“When I say, ‘Trees suckle their children,’ everyone knows immediately what I mean.” PETER WOHLLEBEN GORDON WELTERS FOR THE NEW YORK TIMES

“When I say, ‘Trees suckle their children,’ everyone knows immediately what I mean.” PETER WOHLLEBEN GORDON WELTERS FOR THE NEW YORK TIMES

A recent New York Times article by Sally McGrane discusses the ecology put forth by German forester Peter Wohlleben in his recent book The Hidden Life of Trees: What They Feel, How They Communicate — Discoveries From a Secret World. Wohlleben’s writing is marked by the use of emotive language  – e.g. “trees suckle their children” – to discuss the relationships of forest flora. His style of writing may be evocative, but Wholleben’s ideas are not novel. The book popularizes what environmental scientists have know for some time – that trees negotiate cohabitation through a system of chemicals, roots, and symbiotes that constitute what Wholleben terms the “wood wide web”. Paying attention to these networks might help us change the way we manage forests as a natural resource. Wholleben also hopes it will affect the way conceptualize nature in general if we see the complex communities of individuals rather than stands of ‘oxygen producing robots.’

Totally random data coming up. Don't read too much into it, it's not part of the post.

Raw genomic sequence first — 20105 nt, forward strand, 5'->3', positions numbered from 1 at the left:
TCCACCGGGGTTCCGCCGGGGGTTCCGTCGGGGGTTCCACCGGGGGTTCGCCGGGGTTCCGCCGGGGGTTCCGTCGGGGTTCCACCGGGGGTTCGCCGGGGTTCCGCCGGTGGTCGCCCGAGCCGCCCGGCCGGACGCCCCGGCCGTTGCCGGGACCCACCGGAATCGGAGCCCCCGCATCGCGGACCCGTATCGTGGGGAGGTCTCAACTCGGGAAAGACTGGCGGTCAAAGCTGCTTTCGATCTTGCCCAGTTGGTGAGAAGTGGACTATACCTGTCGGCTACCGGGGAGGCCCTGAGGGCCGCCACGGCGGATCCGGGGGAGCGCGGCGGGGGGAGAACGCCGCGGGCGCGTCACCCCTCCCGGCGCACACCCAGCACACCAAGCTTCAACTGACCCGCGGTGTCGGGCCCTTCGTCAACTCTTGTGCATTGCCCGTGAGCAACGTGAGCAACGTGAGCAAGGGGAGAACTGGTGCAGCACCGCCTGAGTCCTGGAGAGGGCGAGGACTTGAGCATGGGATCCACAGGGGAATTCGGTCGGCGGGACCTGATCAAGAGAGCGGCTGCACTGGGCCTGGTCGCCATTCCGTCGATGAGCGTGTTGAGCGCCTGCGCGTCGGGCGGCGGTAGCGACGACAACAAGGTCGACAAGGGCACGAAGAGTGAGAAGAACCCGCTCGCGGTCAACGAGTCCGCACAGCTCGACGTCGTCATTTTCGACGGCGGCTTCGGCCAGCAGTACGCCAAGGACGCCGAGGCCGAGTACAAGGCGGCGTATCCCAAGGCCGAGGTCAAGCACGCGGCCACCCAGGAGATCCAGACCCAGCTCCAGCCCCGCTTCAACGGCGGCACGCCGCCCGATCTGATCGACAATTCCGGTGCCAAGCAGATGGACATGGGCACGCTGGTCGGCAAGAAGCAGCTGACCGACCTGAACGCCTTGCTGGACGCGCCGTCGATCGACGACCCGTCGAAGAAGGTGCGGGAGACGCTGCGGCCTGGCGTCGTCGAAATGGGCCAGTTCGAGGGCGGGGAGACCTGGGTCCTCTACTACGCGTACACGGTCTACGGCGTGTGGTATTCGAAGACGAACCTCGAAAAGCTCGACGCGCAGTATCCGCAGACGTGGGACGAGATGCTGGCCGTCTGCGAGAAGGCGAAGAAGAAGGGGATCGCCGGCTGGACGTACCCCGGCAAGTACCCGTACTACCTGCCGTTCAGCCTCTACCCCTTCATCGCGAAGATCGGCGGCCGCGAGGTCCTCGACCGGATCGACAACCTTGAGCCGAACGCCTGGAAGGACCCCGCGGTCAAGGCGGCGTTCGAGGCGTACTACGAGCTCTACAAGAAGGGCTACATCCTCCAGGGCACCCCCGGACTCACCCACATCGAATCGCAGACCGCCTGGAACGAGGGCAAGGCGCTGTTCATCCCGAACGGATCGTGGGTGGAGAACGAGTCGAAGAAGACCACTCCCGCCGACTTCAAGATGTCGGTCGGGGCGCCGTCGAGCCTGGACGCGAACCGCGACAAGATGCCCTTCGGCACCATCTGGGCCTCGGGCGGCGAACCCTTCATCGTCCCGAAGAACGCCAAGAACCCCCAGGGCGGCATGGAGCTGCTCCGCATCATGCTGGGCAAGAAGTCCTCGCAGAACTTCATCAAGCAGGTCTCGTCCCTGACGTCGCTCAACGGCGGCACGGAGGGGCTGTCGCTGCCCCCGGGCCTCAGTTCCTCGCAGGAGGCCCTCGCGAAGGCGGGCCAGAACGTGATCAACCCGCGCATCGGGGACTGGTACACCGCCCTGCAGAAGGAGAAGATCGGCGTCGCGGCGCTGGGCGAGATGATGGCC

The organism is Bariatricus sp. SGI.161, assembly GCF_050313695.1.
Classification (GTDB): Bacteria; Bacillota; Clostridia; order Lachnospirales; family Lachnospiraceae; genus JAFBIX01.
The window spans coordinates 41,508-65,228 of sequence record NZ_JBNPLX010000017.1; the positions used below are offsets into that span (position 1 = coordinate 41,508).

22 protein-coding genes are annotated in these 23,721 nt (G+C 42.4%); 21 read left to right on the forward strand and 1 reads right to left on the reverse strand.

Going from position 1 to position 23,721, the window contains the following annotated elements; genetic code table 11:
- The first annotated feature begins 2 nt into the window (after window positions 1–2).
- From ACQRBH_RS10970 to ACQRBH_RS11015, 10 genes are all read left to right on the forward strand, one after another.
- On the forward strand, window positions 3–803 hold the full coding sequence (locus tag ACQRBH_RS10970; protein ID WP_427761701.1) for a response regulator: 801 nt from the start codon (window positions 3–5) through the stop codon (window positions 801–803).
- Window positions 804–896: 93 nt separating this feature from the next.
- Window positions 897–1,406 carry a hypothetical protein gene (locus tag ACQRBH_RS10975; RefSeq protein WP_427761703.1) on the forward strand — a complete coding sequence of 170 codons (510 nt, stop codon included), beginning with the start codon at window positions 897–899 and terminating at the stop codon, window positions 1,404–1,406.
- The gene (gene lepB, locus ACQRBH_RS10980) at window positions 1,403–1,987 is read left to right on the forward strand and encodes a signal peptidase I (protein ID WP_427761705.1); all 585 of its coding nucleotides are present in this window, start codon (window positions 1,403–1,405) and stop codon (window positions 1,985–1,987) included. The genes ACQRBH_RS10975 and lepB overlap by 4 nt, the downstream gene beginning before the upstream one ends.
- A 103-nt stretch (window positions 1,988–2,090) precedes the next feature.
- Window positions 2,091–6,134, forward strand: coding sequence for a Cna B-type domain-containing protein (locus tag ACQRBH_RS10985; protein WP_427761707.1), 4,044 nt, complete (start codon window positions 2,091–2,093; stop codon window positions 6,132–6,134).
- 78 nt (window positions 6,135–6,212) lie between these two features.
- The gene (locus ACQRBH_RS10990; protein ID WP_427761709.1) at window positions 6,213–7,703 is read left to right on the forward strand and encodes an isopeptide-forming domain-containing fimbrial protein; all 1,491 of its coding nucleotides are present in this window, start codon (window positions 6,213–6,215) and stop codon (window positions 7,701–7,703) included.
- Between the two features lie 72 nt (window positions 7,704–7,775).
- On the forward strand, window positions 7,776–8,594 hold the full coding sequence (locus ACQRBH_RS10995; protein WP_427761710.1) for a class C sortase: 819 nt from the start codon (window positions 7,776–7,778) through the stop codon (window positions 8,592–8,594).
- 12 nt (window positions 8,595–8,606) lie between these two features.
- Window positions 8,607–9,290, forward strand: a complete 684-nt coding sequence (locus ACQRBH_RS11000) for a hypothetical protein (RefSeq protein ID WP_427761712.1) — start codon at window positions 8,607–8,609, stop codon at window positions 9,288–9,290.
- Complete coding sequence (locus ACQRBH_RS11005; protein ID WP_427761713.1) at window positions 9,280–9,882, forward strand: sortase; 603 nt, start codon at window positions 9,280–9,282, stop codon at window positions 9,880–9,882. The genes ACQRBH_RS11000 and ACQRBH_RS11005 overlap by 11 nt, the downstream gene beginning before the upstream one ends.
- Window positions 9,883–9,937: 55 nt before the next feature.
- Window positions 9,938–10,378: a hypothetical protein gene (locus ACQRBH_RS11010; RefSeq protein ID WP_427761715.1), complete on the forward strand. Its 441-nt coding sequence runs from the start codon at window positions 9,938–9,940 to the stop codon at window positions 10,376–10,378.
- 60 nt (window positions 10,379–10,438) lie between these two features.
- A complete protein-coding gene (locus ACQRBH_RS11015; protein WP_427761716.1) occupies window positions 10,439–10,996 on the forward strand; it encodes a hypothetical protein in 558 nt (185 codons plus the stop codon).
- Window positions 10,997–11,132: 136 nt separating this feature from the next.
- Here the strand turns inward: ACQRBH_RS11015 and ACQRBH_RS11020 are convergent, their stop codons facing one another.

Read the full article here: http://mobile.nytimes.com/2016/01/30/world/europe/german-forest-ranger-finds-that-trees-have-social-networks-too.html?hp&action=click&pgtype=Homepage&clickSource=story-heading&module=photo-spot-region&region=top-news&WT.nav=top-news&_r=1&referer